I am what I am, take it or leave it. But, I am -not- a Dragonslayer.
~Quinn-Tamsin “Nyla” Clarkson
Quinn-Tamsin “Nyla” Clarkson is a stubborn, independent, young researcher who works for the Whatcom Tribune. Slightly foul mouthed, and abrasive her attitude was born from the years leading up to my grandmother’s death this past year in 2014. In the time between my graduation from WWU in 2011 to the modern day there has been a lot in my life that led to the creation of the Agaera novels. First was a lack of drive that built up over the years from the time I led the Ashenfold Cartel to now. I had always started things and never finished them, so I strove to create a project that would last, and I did. The problem with those kinds of challenges is that they can often backfire in a manner that is not the most conducive for your life.
Ashenfold eventually fell apart from internal disagreements, and the lead up to and the time after my eventual resignation as the admin led me into a deep depression. For years at that point I had created what I wanted, but I had let other things or other people’s work define my own. Sure, I had attempted projects before, but I had never finished a thing. That same year I wrote a 170,000 novel manuscript, and the year after I wrote a shorter one. I ran a website that did not do the best, but it taught me a lot more about my own works.
Through these trials and tribulations I was also witnessing my grandmother deteriorate from the woman I knew growing up as “Nana” because of Alzheimer’s. In 2014 she passed away after losing total lucidity, but I still remember talking with her on our days every few weeks. I would take her to see movies; go out for meals; and I would simply drive her around the county while we talked. Eileen O’Callaghan, was a fascinating woman who grew up during the depression, and her fought Nazi’s in the North African campaign. It was the stories of my grandparents that founded the creation of Agaera, and it was their story and my own depression that created Nyla.
Who is she?
Nyla as an individual can be defined by her name. Nyla is the chosen name she took for herself in defiance of the name she actually has, Quinn-Tamsin. She doesn’t like it much, and the reason why is pretty obscure. Nyla as a name is arabic, and it means “Winner”. She adopted it shortly after her first case for her associate Jack O’Shadows (a trickster fae said to be older than human civilization). Whatever the reason, Nyla reinvented herself in the past few years, and is the person she is today because of the trials and tribulations of her past. Nyla does not like to be defined by others and will generally react by shutting down, a problem which she will have to ultimately overcome.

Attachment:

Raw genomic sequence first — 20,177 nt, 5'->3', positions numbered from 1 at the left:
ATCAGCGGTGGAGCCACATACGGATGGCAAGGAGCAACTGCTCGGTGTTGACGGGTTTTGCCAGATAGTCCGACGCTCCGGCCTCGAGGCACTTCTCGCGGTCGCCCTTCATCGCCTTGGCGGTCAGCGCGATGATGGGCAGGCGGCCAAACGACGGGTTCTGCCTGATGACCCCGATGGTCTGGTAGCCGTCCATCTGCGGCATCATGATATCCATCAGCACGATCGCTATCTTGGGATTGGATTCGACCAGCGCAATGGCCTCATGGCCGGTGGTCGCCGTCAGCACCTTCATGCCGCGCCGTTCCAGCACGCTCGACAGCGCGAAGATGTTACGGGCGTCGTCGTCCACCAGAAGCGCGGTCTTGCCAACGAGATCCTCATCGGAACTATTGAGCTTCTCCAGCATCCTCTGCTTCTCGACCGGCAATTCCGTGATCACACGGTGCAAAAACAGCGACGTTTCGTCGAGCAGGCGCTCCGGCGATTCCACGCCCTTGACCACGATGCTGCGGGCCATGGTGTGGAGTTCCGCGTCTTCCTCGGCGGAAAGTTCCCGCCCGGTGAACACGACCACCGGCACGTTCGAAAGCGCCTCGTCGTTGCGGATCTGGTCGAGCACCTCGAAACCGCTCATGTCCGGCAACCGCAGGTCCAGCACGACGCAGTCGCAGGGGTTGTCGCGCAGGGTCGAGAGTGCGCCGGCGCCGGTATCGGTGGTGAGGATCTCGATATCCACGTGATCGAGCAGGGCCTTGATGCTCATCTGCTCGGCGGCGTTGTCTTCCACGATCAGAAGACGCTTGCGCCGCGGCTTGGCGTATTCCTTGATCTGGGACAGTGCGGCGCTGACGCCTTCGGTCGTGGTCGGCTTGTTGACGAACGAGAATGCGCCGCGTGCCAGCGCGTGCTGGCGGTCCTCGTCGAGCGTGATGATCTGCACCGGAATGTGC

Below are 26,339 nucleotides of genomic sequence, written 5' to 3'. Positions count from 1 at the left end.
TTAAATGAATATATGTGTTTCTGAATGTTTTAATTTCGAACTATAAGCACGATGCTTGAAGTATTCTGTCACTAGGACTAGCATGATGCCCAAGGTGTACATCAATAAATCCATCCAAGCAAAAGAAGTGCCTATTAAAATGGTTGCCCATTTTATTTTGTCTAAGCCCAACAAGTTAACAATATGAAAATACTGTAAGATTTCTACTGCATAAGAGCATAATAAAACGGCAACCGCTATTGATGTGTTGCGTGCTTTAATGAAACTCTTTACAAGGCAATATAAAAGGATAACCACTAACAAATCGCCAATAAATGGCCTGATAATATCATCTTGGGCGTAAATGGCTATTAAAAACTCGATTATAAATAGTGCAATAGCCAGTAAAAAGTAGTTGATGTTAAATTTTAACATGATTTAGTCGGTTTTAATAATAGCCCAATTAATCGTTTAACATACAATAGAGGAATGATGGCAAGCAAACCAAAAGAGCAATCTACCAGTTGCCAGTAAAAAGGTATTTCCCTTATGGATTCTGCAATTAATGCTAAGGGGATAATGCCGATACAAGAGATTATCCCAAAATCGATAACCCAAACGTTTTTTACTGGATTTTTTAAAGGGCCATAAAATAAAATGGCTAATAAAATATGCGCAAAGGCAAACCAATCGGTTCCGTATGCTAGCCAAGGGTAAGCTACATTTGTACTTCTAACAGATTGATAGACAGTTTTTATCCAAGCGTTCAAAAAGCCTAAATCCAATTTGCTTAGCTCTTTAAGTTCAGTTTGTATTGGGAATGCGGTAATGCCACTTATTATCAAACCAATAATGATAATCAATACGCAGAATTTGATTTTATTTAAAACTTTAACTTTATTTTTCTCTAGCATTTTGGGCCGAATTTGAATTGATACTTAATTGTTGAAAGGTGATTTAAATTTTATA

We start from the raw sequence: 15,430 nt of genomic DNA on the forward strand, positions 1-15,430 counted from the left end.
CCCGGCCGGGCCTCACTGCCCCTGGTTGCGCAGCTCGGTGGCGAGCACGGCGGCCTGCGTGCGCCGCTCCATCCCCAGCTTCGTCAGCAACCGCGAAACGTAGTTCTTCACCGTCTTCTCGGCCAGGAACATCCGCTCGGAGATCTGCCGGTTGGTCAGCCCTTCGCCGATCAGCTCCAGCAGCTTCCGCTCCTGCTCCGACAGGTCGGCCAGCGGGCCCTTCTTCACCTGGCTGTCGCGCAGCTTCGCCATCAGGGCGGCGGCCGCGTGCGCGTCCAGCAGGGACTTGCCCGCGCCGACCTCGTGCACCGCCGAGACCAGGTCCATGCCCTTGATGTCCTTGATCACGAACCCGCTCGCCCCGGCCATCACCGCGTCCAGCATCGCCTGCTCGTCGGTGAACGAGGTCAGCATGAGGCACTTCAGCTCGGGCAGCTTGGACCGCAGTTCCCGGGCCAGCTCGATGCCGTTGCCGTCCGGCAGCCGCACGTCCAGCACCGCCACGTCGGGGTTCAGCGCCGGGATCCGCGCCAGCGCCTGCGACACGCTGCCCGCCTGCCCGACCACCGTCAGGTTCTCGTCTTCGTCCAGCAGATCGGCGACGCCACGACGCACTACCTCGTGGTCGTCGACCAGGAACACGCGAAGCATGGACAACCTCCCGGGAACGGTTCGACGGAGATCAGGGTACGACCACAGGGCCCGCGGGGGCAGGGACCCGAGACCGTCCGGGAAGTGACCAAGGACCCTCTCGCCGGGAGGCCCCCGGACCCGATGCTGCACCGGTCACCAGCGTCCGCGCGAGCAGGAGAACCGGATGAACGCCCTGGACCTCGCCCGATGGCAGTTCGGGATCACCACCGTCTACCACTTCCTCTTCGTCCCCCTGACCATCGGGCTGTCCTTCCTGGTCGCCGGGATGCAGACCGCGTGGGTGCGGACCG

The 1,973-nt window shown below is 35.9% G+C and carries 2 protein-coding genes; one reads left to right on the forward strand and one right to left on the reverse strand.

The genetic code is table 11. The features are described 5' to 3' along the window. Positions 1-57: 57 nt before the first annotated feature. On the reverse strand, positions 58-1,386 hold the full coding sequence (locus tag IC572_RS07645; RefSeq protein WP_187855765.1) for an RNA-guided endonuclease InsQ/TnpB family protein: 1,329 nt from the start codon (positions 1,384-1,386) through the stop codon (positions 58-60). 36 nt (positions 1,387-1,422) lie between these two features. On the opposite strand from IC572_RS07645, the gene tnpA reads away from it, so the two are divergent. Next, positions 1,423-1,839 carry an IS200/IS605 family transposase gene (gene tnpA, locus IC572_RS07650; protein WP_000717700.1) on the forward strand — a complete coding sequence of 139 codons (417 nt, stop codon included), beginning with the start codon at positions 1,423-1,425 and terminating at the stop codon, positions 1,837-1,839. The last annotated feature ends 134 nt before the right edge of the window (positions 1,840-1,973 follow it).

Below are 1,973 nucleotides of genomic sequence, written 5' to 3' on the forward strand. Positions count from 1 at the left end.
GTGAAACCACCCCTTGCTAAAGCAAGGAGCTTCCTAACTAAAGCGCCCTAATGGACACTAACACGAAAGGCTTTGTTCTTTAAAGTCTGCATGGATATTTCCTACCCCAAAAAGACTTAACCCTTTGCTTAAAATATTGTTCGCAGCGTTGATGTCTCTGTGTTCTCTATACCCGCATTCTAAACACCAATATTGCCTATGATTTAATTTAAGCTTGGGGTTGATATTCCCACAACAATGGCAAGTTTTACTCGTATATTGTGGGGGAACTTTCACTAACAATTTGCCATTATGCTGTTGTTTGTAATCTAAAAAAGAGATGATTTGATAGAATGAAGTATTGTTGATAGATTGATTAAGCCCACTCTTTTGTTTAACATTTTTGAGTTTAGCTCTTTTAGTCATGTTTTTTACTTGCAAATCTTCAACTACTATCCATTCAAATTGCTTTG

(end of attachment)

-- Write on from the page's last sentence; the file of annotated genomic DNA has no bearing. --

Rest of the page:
Ny (as her friends call her), straddles the line between humanity and the Fae. Through both her families the Clarksons and the Eikstedt’s she inherits semi-divine blood three Fae Lords, or Gods. Then there are the real world cultural lines that she grew up with. Her mother is an active member of the Skualip Nation of Pierce County, and she has relatives in the local Tsalemish Nation across from her home over on Anian Island. Conflict between the Island, the County, and the Tsalemish has usually caused problems for Nyla. Negotiations over the Anian Island ferry, discussion of water rights, and the Tsalemish complaints against the county for mercury levels in fish.
Quinn (Nyla) grew up with these forces, and with her own identity always in question. She was not always sure she who she was, and now she just wants to create her own self-image. To be who -she- wants to be, and not let other people tell her who she is. There is one final aspect of Nyla’s personality that often leads to some strife with others. Nyla does not adhere to the gender binary. To her male and female are passe terms, and she tends to go with the flow on how she is feeling, she’s genderfluid. An expression that can often confuse people at times, and she often has to explain (she really hates having to do it).
But really, Nyla is a complicated character whose desire to be who she wishes derived from my own experiences. As Nyla says, “She’s not a Dragonslayer”, she’s not a hero. But when people are getting hurt, she jumps in and intervenes to make the world a better place.